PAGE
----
Welcome! Here in the Pacific Northwest, the Seattle Boat Show is long over. We had a great time visiting with everyone who dropped by. We took our usual quota of orders and have been busy building boats for late spring delivery. If you need a boat for your summer adventures, now is the time to give us a call; our order book fills up fast once the weather warms up.

We have a lot of news for you this month, and hope you enjoy reading this newsletter as much as we enjoyed putting it together.

Boat Show!

Not everyone lives in or near Seattle so we took some photos of our display booth. As you can see we had a little more space this year, so we were able to stretch out and show our whole line. The booth was in a great spot and by the end of the week we were nearly hoarse. But it’s always worth it just to hear folks’ stories.


The Point Defiance and a rowing Melonseed. Both boats have a beautiful custom blue stripe which really stands out.


Our new sailing Melonseed with a lug rig and a wooden mast.


A Captain


From left to right, the Jersey Skiff, the sailing Melonseed, and in the front, a rowing Melonseed.

We had a great time, thank you all of you who dropped by to chat. We love to hear your boating stories. If you didn’t get a chance to put in your order, drop us a line. The time is now for summer boating fun!

New Sailing Melonseed!

Well, this was the day that every boat builder dreams about: the launch of a new boat. We took our brand new Melonseed down to the launch at Gig Harbor and set about to see whether the boat measured up to all our computer-aided drawings, head-scratchings, and bar-napkin scribbles.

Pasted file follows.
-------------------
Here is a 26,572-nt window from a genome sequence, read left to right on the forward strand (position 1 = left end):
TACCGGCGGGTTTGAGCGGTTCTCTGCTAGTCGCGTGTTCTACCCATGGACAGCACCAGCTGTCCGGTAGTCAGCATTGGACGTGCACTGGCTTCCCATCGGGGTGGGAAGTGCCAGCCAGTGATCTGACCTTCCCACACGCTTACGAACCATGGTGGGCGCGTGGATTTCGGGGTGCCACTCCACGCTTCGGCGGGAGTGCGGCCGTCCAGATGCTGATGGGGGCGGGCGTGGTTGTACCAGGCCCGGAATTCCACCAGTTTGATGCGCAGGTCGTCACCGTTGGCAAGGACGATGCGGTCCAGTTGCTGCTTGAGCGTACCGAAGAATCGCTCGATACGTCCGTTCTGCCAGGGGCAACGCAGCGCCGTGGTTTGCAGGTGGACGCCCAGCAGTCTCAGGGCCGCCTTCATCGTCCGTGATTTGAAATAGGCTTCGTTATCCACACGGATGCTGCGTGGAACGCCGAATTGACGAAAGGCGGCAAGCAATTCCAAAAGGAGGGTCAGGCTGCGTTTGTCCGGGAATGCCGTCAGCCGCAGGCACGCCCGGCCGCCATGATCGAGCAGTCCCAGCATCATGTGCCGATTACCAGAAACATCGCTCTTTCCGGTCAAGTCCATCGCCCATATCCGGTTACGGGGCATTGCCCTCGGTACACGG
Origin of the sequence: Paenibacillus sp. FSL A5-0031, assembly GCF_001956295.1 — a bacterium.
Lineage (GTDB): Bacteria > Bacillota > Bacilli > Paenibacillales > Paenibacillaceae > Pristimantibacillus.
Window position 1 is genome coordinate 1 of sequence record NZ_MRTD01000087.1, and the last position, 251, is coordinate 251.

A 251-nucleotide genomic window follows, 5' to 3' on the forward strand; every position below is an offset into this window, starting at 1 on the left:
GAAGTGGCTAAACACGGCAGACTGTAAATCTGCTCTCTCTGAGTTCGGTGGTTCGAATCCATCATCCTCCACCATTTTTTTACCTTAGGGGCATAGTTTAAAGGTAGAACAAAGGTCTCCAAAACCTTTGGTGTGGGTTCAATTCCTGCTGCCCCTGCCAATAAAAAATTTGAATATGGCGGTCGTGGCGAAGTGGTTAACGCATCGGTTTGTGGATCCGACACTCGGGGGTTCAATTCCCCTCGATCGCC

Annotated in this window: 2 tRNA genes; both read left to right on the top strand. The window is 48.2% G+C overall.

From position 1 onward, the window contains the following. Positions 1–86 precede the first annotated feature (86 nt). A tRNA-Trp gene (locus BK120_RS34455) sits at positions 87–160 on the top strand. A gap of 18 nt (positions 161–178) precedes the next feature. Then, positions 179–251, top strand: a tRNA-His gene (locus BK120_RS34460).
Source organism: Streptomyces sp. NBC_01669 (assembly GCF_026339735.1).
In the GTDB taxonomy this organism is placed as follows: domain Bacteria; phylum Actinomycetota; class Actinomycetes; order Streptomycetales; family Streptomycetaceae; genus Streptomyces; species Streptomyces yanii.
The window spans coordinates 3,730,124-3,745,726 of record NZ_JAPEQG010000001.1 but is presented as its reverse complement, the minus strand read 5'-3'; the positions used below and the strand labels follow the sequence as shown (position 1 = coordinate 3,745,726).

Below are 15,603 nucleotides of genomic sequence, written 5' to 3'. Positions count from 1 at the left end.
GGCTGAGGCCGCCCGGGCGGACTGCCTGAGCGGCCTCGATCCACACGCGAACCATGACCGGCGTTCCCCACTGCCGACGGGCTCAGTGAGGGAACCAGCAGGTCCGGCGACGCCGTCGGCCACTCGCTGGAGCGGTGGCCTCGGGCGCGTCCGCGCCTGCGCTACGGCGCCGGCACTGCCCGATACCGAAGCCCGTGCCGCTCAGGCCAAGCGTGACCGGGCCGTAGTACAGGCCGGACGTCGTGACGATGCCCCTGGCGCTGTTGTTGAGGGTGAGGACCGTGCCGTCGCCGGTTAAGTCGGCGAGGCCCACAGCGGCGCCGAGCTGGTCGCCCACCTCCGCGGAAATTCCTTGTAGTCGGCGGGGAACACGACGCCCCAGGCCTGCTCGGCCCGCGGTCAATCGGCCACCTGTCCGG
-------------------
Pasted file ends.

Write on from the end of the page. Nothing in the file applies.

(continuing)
All small boats are a compromise in one aspect or another. For this boat, we wanted a rig that would allow us to keep the dual sliding seats clear of the necessary sailing gear, and yet have a boat that was fun to sail as well.

We have mentioned before that we chose a balanced lug rig for the sailing Melonseed, and on paper the boat looked perfect. But how would theory hold up in practice? Well, we had to find out how she sailed, and every boat builder dreams about such a day. We know that we did everything right, but small boats as John Gardner used to say, are in practice often different than in theory.

This boat, as you can see, lived up to the theory, and then some. Even with very little wind she scooted across the bay. With the wide deck, there was no problem with sitting anywhere in the boat, no water was splashing up into the boat. The helm is remarkably neutral, we took our hands off the tiller and the boat ever-so-gently — over a period of a minute – headed up into the wind. Now that is a balanced helm! Why is that important? A rudder, when it is not pointing directly forward, is nothing but a giant brake on the boats forward momentum. Yet given no helm, the boat should want to head into the wind, not away, so that unattended it will sit quietly until the helmsperson gets back to the stick.

We think that this boat is a remarkable design. With the longer open cockpit it’s somewhat different than the classic Jersey Skiff, but that’s necessary for the tandem rowing. We kept the same wide side decks as the Jersey Skiff, and the lower freeboard allows for low windage and yet great floatation when it heels. We think that you will like the simplicity of the rig as well as it’s dual rowing capability.

Falk rigging up the halyard.

Unpacking the brand spanking new mainsail and spars.